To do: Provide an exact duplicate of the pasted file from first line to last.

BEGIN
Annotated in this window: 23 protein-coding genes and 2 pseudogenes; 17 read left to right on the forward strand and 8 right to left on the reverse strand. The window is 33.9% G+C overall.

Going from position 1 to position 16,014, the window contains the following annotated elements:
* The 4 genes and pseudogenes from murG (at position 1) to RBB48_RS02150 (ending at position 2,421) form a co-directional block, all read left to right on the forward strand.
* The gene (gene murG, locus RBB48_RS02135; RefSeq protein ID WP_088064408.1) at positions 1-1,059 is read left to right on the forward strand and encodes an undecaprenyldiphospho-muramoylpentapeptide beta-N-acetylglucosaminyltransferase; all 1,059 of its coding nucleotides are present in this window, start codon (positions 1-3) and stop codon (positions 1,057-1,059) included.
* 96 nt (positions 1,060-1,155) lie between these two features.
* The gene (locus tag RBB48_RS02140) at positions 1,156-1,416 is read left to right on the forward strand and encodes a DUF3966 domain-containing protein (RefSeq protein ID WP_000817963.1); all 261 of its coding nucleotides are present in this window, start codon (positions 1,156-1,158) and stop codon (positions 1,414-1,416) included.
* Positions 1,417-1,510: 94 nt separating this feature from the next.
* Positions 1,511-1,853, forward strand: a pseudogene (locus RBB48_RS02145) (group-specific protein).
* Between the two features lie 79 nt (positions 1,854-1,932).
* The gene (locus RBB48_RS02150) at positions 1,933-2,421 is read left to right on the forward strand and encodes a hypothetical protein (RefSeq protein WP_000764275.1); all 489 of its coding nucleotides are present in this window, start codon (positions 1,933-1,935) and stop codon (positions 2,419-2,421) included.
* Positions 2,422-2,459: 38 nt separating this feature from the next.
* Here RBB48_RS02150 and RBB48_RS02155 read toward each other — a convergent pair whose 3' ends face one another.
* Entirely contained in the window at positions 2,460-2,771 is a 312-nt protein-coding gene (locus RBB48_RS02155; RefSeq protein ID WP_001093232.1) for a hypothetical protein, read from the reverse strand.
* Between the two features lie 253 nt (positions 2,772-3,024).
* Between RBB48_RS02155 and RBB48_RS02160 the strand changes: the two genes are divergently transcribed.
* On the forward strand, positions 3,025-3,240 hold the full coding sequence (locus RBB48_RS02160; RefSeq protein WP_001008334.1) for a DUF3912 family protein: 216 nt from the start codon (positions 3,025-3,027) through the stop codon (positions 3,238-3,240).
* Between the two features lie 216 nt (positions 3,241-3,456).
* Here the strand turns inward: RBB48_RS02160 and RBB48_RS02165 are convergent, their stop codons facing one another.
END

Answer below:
Annotated in this window: 23 protein-coding genes and 2 pseudogenes; 17 read left to right on the forward strand and 8 right to left on the reverse strand. The window is 33.9% G+C overall.

Going from position 1 to position 16,014, the window contains the following annotated elements:
* The 4 genes and pseudogenes from murG (at position 1) to RBB48_RS02150 (ending at position 2,421) form a co-directional block, all read left to right on the forward strand.
* The gene (gene murG, locus RBB48_RS02135; RefSeq protein ID WP_088064408.1) at positions 1-1,059 is read left to right on the forward strand and encodes an undecaprenyldiphospho-muramoylpentapeptide beta-N-acetylglucosaminyltransferase; all 1,059 of its coding nucleotides are present in this window, start codon (positions 1-3) and stop codon (positions 1,057-1,059) included.
* 96 nt (positions 1,060-1,155) lie between these two features.
* The gene (locus tag RBB48_RS02140) at positions 1,156-1,416 is read left to right on the forward strand and encodes a DUF3966 domain-containing protein (RefSeq protein ID WP_000817963.1); all 261 of its coding nucleotides are present in this window, start codon (positions 1,156-1,158) and stop codon (positions 1,414-1,416) included.
* Positions 1,417-1,510: 94 nt separating this feature from the next.
* Positions 1,511-1,853, forward strand: a pseudogene (locus RBB48_RS02145) (group-specific protein).
* Between the two features lie 79 nt (positions 1,854-1,932).
* The gene (locus RBB48_RS02150) at positions 1,933-2,421 is read left to right on the forward strand and encodes a hypothetical protein (RefSeq protein WP_000764275.1); all 489 of its coding nucleotides are present in this window, start codon (positions 1,933-1,935) and stop codon (positions 2,419-2,421) included.
* Positions 2,422-2,459: 38 nt separating this feature from the next.
* Here RBB48_RS02150 and RBB48_RS02155 read toward each other — a convergent pair whose 3' ends face one another.
* Entirely contained in the window at positions 2,460-2,771 is a 312-nt protein-coding gene (locus RBB48_RS02155; RefSeq protein ID WP_001093232.1) for a hypothetical protein, read from the reverse strand.
* Between the two features lie 253 nt (positions 2,772-3,024).
* Between RBB48_RS02155 and RBB48_RS02160 the strand changes: the two genes are divergently transcribed.
* On the forward strand, positions 3,025-3,240 hold the full coding sequence (locus RBB48_RS02160; RefSeq protein WP_001008334.1) for a DUF3912 family protein: 216 nt from the start codon (positions 3,025-3,027) through the stop codon (positions 3,238-3,240).
* Between the two features lie 216 nt (positions 3,241-3,456).
* Here the strand turns inward: RBB48_RS02160 and RBB48_RS02165 are convergent, their stop codons facing one another.